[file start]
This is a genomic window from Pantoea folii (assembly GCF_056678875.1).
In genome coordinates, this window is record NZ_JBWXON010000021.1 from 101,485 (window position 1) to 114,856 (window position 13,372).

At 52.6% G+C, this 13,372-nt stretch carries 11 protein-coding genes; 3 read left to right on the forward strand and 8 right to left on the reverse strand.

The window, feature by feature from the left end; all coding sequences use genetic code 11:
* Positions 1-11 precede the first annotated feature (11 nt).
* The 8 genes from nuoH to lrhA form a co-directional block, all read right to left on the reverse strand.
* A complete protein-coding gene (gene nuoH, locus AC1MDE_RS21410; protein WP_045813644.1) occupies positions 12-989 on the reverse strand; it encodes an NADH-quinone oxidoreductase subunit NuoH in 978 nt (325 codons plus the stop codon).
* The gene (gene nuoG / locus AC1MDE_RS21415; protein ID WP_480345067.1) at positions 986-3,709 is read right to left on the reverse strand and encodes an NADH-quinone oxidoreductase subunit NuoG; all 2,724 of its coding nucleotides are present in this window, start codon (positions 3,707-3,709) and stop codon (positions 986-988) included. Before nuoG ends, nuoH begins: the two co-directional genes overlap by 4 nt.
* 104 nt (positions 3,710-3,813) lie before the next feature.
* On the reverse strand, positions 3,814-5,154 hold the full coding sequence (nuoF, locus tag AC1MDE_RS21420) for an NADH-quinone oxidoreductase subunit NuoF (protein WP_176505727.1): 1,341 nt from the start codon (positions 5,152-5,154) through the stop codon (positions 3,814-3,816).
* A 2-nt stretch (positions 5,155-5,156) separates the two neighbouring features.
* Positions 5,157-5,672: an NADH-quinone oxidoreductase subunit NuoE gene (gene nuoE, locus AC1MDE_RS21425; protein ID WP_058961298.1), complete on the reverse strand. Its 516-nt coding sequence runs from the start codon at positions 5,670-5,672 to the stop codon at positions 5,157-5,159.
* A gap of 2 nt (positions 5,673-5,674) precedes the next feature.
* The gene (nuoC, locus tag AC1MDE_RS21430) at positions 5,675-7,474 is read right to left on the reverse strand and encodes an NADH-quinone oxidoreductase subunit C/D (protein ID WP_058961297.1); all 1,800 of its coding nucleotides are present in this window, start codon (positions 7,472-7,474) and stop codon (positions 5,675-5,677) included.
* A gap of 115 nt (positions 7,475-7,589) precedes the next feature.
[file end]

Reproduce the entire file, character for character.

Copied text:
This is a genomic window from Pantoea folii (assembly GCF_056678875.1).
In genome coordinates, this window is record NZ_JBWXON010000021.1 from 101,485 (window position 1) to 114,856 (window position 13,372).

At 52.6% G+C, this 13,372-nt stretch carries 11 protein-coding genes; 3 read left to right on the forward strand and 8 right to left on the reverse strand.

The window, feature by feature from the left end; all coding sequences use genetic code 11:
* Positions 1-11 precede the first annotated feature (11 nt).
* The 8 genes from nuoH to lrhA form a co-directional block, all read right to left on the reverse strand.
* A complete protein-coding gene (gene nuoH, locus AC1MDE_RS21410; protein WP_045813644.1) occupies positions 12-989 on the reverse strand; it encodes an NADH-quinone oxidoreductase subunit NuoH in 978 nt (325 codons plus the stop codon).
* The gene (gene nuoG / locus AC1MDE_RS21415; protein ID WP_480345067.1) at positions 986-3,709 is read right to left on the reverse strand and encodes an NADH-quinone oxidoreductase subunit NuoG; all 2,724 of its coding nucleotides are present in this window, start codon (positions 3,707-3,709) and stop codon (positions 986-988) included. Before nuoG ends, nuoH begins: the two co-directional genes overlap by 4 nt.
* 104 nt (positions 3,710-3,813) lie before the next feature.
* On the reverse strand, positions 3,814-5,154 hold the full coding sequence (nuoF, locus tag AC1MDE_RS21420) for an NADH-quinone oxidoreductase subunit NuoF (protein WP_176505727.1): 1,341 nt from the start codon (positions 5,152-5,154) through the stop codon (positions 3,814-3,816).
* A 2-nt stretch (positions 5,155-5,156) separates the two neighbouring features.
* Positions 5,157-5,672: an NADH-quinone oxidoreductase subunit NuoE gene (gene nuoE, locus AC1MDE_RS21425; protein ID WP_058961298.1), complete on the reverse strand. Its 516-nt coding sequence runs from the start codon at positions 5,670-5,672 to the stop codon at positions 5,157-5,159.
* A gap of 2 nt (positions 5,673-5,674) precedes the next feature.
* The gene (nuoC, locus tag AC1MDE_RS21430) at positions 5,675-7,474 is read right to left on the reverse strand and encodes an NADH-quinone oxidoreductase subunit C/D (protein ID WP_058961297.1); all 1,800 of its coding nucleotides are present in this window, start codon (positions 7,472-7,474) and stop codon (positions 5,675-5,677) included.
* A gap of 115 nt (positions 7,475-7,589) precedes the next feature.